Monday, November 7, 2011

Pick Me! Pick Me!

This entry comes from The War Within the Union High Command: Politics and Generalship During the Civil War, by Thomas J. Goss.  It concerns Benjamin Butler, a prominent Massachusetts politician turned General, who has a reputation of being an ineffectual Civil War leader.  But apparently it wasn't for lack of ambition.
In his diary on November 8, 1861, Lincoln aid John Hay recorded a letter from Benjamin Butler to the President.

Gen’l Wool has resigned. Gen’l Fremont must. Gen’l Scott has retired.
I have an ambition, and I trust a laudable one, to be Major-General of the United States Army.
Has anybody done more to deserve it? No one will do more. May I rely upon you, as you may have confidence in me, to take this matter into consideration?
I will not disgrace the position. I may fail in its duties.
P.S. I have made the same suggestion to other of my friends.

General Benjamin Butler from Library of Congress via Wikimedia

Thursday, November 3, 2011

The Lady as Loyal as Steel

This entry comes from My Diary North and South by William Howard Russell.
Russell was an Irish reporter with The Times and is considered to have been one of the first modern war correspondents. Here he comments on Mary Todd Lincoln.

November 3rd. [1861] —For some reason or another, a certain set of papers have lately taken to flatter Mrs. Lincoln in the most noisome manner, whilst others deal in dark insinuations against her loyalty, Union principles, and honesty. The poor lady is loyal as steel to her family and to Lincoln the first; but she is accessible to the influence of flattery, and has permitted her society to be infested by men who would not be received in any respectable private house in New York.

Mary Todd Lincoln, from the Library of Congress Collection

Tuesday, November 1, 2011

Socks for Soldiers

This entry comes from My Story of the War by Mary Aston Rice Livermore. Livermore was a journalist, and an advocate for woman's rights.  During the war she was involved with the United States Sanitary Commission, organized many aid societies and visited army posts and hospitals.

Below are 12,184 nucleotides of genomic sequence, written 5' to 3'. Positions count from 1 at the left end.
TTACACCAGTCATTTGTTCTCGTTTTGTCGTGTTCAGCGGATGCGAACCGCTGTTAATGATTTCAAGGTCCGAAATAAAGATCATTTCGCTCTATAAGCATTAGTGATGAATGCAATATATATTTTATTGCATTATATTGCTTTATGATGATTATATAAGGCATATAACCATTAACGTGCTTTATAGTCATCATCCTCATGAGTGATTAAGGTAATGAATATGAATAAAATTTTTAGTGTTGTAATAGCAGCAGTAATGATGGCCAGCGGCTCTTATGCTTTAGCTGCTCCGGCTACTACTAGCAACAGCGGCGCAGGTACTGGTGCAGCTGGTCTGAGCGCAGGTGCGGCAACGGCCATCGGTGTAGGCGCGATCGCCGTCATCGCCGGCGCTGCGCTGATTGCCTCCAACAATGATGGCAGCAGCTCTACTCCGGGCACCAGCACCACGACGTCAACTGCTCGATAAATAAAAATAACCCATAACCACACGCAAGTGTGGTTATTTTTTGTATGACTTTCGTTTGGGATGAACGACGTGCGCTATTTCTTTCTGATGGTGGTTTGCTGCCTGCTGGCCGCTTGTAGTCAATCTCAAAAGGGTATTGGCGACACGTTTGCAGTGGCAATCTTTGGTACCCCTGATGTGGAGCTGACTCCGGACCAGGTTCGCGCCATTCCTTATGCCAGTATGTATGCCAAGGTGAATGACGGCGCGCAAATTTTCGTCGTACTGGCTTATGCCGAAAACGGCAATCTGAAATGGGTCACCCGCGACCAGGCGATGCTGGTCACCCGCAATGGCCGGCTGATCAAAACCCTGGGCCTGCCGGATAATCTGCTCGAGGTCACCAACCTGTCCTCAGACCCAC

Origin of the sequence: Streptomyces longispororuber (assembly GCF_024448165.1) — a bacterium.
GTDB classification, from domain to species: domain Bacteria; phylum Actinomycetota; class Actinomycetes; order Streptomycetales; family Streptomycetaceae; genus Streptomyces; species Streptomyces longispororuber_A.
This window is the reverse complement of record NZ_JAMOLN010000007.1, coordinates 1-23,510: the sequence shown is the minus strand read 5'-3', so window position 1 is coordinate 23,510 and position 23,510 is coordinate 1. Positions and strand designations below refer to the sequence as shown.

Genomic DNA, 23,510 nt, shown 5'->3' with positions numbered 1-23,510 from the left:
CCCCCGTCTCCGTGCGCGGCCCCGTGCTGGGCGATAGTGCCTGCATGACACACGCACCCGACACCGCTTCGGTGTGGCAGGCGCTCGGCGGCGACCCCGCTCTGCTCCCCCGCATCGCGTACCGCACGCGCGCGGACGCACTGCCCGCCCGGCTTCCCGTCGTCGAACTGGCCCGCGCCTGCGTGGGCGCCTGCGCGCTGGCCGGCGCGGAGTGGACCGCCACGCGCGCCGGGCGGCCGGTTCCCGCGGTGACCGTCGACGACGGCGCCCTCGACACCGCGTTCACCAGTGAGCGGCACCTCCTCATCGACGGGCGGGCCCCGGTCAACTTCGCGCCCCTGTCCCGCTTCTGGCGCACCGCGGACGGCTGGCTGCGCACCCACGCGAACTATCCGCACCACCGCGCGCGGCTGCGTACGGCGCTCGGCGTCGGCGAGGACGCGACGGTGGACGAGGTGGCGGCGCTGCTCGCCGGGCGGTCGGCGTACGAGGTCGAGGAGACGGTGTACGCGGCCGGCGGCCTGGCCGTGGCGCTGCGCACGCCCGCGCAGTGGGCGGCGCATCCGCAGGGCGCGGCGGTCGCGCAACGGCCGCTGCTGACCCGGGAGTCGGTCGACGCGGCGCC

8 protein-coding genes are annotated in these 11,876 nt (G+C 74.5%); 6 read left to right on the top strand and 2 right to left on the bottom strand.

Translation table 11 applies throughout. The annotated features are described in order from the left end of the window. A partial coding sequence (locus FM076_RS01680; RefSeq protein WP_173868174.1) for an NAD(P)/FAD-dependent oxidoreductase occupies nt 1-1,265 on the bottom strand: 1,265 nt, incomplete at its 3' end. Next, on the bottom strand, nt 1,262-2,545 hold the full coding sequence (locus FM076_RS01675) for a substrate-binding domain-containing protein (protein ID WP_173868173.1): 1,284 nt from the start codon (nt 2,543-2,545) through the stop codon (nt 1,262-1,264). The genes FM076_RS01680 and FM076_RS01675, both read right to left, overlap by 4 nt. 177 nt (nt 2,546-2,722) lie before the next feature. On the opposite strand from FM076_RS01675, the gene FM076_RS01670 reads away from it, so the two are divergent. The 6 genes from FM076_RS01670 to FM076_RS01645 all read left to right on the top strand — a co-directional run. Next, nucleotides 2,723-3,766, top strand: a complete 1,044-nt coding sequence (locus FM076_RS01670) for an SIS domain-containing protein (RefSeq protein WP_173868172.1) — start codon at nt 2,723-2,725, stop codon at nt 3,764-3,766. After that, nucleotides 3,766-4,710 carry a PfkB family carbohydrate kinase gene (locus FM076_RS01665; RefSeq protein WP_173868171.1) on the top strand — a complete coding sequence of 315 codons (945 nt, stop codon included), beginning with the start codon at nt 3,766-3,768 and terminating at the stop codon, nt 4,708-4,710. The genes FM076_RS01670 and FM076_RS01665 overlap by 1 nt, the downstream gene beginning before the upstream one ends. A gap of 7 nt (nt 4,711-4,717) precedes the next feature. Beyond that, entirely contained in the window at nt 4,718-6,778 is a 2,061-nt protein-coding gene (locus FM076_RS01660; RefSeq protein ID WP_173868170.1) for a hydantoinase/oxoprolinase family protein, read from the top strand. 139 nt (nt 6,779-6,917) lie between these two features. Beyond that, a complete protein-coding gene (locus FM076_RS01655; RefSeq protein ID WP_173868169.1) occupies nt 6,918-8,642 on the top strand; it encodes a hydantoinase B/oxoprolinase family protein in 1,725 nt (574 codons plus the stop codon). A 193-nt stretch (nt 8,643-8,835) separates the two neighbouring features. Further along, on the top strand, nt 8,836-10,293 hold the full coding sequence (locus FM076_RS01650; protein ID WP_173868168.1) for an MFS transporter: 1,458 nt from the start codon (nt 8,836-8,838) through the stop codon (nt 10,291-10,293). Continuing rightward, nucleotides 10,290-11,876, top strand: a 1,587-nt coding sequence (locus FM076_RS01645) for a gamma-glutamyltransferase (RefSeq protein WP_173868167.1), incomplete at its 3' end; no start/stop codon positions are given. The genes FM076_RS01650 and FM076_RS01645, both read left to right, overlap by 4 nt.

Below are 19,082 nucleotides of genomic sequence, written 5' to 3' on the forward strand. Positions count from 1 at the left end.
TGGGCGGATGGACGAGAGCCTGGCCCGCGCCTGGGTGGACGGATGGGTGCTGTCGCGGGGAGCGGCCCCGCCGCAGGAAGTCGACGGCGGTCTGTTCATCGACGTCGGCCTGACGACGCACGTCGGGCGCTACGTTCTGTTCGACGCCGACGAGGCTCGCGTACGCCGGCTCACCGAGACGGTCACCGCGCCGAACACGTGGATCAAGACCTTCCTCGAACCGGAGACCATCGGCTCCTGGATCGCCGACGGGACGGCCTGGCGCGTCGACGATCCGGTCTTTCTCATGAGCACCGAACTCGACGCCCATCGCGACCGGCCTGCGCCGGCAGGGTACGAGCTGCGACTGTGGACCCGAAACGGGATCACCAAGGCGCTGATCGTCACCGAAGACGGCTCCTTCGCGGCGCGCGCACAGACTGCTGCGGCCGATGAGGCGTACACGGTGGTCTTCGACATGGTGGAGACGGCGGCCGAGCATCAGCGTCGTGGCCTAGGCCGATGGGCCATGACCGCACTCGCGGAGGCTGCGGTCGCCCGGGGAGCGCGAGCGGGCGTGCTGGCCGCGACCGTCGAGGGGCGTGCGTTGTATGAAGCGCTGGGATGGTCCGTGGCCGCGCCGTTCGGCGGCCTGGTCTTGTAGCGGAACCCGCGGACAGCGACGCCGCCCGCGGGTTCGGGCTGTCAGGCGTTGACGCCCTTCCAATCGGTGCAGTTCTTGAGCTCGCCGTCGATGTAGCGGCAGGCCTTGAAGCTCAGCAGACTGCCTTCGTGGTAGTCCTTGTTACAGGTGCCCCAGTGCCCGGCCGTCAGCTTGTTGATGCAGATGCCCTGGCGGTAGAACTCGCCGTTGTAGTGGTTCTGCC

Various aid societies in Wisconsin, Iowa, Minnesota, Illinois and Indiana would send boxes of supplies  they made to the Sanitary Commission for use in hospitals.  Many came with notes.  Here are a few that came with socks.

 Dear Soldier, —If these socks had language they would tell you that many a kind wish for you has been knit into them, and many a tear of pity for you has bedewed them. We all think of you, and want to do everything we can for you; for we feel that we owe you unlimited love and gratitude, and that you deserve the very best at our hands.

Here is another, of a different character: — My Dear Boy, — I have knit these socks expressly for you. How do you like them ? How do you look, and where do you live when you are at home? I am nineteen years old, of medium height, of slight build, with blue eyes, fair complexion, light hair, and a good deal of it. Write and tell me all about yourself, and how you get on in the hospitals. Direct to . P. S. If the recipient of these socks has a wife, will he please exchange socks with some poor fellow not so fortunate?

And here is yet another: — My Brave Friend — I have learned to knit on purpose to knit socks for the soldiers. This is my fourth pair. My name is ______ and I live in ______. Write to me, and tell me how you like the foot-gear and what we can do for you. Keep up good courage, and by and by you will come home to us. Won't that be a grand time, though? And won't we all turn out to meet you, with flowers and music, and cheers and embraces?  There's a good time coming, boys!
Mar Rice Livermore (from Wikipedia)